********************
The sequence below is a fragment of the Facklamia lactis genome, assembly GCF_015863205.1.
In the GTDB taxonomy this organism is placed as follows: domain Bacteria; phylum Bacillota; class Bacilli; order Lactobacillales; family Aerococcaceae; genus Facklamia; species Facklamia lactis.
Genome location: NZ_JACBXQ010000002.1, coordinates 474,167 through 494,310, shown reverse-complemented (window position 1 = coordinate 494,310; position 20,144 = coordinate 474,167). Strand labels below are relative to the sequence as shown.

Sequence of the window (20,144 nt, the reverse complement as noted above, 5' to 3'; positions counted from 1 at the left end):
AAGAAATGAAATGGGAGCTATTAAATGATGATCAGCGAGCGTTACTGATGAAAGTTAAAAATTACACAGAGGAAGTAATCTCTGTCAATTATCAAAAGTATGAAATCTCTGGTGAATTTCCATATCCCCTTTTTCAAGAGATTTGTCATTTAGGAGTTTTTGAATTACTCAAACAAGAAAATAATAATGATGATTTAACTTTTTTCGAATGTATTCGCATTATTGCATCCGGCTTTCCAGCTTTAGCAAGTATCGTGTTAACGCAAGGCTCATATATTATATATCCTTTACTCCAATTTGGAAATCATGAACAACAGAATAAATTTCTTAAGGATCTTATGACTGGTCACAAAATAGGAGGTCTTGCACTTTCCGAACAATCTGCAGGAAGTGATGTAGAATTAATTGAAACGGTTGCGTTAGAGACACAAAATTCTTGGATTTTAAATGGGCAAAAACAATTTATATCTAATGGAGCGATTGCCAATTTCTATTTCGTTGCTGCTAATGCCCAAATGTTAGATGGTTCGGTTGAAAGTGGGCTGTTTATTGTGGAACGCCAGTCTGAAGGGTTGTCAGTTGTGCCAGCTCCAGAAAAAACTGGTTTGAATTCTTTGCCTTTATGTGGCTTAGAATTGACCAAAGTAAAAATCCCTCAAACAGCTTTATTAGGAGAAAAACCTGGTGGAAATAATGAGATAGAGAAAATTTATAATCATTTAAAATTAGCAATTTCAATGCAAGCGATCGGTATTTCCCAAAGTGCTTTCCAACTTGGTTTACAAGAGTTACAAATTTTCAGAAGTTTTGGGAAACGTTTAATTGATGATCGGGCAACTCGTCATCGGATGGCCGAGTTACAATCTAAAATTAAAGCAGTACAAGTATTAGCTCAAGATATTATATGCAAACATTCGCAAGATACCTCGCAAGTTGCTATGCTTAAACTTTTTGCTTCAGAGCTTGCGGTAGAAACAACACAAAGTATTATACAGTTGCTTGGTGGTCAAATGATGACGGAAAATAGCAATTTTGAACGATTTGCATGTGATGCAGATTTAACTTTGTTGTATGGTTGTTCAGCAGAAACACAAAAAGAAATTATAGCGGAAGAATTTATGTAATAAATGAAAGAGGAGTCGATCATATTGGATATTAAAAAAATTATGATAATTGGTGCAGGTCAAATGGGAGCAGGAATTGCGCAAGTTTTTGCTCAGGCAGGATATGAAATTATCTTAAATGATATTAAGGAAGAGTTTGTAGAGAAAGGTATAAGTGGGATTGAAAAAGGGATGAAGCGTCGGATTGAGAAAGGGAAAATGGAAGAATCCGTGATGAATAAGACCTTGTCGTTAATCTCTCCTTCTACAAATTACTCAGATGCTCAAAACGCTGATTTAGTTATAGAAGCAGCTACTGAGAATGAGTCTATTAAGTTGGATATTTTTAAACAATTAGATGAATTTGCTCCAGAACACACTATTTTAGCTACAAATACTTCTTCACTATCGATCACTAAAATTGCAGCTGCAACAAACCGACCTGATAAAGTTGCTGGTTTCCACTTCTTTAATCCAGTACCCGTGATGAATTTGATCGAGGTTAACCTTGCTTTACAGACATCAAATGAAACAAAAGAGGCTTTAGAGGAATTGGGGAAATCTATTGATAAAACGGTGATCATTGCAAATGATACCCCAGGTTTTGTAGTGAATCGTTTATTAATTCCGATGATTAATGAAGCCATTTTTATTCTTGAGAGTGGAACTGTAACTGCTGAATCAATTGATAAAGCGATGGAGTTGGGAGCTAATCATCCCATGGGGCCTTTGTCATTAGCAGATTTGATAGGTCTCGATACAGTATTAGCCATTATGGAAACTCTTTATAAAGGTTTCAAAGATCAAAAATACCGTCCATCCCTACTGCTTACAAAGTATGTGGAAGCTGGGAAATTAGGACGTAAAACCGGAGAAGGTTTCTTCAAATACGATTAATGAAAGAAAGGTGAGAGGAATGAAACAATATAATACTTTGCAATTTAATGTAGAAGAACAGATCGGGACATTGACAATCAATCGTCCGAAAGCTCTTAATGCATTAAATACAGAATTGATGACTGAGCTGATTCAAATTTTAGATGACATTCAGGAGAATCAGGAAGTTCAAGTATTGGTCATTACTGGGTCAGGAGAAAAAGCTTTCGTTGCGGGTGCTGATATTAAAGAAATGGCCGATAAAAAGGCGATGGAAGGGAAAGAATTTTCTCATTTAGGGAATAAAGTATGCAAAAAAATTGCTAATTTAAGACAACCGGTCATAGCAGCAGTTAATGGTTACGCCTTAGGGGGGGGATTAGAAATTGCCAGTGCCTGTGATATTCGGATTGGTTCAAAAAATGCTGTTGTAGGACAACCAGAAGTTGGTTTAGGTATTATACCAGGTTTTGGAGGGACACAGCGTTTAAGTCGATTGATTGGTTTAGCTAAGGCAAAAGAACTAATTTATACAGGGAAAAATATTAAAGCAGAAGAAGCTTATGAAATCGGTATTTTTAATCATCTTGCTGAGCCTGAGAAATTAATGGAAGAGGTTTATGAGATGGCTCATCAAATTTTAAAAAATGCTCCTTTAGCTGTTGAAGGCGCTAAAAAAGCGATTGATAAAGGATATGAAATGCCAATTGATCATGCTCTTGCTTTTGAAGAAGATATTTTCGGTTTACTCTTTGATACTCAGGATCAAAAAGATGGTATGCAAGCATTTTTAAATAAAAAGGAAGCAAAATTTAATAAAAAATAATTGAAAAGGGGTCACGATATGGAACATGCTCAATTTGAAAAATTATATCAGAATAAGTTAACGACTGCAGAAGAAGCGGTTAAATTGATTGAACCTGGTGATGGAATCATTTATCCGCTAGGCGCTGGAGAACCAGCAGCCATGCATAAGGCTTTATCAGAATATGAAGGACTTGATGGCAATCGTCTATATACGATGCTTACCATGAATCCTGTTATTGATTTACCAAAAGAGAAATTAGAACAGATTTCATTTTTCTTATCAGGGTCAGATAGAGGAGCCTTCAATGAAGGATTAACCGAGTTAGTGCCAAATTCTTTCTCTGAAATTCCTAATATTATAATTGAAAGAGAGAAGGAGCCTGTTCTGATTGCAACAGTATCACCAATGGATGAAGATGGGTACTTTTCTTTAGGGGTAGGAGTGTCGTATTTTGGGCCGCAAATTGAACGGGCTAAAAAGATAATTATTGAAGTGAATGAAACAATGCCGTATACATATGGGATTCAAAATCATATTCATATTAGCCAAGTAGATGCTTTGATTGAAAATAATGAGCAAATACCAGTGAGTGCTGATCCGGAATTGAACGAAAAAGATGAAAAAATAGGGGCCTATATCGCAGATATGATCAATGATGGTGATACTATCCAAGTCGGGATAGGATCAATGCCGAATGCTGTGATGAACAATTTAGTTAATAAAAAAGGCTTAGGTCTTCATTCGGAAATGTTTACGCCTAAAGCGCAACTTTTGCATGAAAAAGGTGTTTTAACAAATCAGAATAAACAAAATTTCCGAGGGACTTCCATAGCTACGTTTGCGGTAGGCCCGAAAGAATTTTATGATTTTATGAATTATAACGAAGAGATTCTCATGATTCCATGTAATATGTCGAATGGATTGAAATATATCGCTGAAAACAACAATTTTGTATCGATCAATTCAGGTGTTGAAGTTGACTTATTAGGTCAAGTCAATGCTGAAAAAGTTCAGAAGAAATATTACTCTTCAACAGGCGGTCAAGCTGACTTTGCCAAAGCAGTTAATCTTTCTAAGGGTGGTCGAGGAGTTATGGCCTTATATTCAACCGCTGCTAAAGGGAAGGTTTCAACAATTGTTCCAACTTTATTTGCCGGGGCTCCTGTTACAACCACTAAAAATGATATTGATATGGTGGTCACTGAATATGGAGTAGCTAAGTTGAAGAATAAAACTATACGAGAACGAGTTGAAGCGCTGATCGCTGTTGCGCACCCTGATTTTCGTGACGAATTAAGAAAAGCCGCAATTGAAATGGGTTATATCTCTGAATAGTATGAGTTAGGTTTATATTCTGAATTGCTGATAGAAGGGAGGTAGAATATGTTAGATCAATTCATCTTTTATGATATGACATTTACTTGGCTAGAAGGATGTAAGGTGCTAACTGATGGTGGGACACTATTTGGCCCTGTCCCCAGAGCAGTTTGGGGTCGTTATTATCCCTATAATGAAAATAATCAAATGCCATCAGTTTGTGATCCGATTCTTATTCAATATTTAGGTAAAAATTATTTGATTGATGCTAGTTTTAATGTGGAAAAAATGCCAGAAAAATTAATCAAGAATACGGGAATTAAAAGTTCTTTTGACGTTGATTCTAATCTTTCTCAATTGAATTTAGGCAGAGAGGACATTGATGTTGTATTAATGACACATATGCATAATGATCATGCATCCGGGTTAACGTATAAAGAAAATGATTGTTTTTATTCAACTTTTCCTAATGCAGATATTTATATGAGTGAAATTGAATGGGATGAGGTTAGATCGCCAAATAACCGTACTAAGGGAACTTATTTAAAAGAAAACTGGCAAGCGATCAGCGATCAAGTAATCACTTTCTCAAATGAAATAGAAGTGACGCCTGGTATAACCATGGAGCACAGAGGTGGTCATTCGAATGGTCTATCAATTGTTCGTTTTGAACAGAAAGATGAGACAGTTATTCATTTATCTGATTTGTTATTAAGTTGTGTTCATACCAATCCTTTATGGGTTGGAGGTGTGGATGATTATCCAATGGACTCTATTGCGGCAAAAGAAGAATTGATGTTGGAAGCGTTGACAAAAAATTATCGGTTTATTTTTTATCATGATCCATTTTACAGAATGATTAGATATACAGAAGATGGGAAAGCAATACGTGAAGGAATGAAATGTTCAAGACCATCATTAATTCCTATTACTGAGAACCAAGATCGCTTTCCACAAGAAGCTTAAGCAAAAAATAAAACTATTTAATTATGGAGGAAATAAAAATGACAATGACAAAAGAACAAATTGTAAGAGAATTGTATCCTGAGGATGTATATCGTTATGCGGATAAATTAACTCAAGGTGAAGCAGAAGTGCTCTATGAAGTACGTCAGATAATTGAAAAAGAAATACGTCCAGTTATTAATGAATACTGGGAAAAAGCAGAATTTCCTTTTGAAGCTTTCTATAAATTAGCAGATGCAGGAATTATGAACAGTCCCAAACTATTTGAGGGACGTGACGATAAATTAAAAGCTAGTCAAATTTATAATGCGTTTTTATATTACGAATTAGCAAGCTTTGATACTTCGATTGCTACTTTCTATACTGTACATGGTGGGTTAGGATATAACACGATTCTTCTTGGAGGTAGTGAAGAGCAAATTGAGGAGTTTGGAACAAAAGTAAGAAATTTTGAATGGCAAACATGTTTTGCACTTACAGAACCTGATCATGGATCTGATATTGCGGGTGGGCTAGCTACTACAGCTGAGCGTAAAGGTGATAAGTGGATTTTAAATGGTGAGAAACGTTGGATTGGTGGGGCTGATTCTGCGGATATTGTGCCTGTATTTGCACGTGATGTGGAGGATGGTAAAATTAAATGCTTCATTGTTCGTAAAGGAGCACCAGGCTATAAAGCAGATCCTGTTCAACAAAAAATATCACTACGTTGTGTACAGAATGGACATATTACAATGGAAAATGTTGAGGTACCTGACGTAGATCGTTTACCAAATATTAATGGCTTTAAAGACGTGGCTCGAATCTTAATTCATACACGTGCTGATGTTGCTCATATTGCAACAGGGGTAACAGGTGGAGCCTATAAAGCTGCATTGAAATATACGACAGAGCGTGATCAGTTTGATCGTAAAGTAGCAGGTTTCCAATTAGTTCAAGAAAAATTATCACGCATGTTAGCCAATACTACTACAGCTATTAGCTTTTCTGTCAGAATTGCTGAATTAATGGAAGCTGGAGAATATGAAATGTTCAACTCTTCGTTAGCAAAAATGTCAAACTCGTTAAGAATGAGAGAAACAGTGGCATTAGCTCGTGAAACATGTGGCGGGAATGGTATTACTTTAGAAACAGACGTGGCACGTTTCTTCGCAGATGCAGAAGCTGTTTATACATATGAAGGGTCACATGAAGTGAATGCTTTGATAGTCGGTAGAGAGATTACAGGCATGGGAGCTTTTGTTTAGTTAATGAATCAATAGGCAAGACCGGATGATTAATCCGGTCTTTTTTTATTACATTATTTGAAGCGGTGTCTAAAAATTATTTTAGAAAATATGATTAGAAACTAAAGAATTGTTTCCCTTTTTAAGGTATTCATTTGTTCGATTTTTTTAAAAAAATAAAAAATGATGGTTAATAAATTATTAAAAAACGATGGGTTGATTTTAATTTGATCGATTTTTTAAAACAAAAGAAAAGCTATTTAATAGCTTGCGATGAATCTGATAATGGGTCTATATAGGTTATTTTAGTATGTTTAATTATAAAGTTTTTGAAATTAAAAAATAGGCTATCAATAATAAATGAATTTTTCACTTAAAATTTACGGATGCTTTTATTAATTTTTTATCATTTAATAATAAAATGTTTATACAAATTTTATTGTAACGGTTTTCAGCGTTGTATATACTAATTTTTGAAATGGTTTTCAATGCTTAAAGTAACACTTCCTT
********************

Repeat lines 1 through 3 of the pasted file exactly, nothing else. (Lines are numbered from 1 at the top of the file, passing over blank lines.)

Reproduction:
The sequence below is a fragment of the Facklamia lactis genome, assembly GCF_015863205.1.
In the GTDB taxonomy this organism is placed as follows: domain Bacteria; phylum Bacillota; class Bacilli; order Lactobacillales; family Aerococcaceae; genus Facklamia; species Facklamia lactis.
Genome location: NZ_JACBXQ010000002.1, coordinates 474,167 through 494,310, shown reverse-complemented (window position 1 = coordinate 494,310; position 20,144 = coordinate 474,167). Strand labels below are relative to the sequence as shown.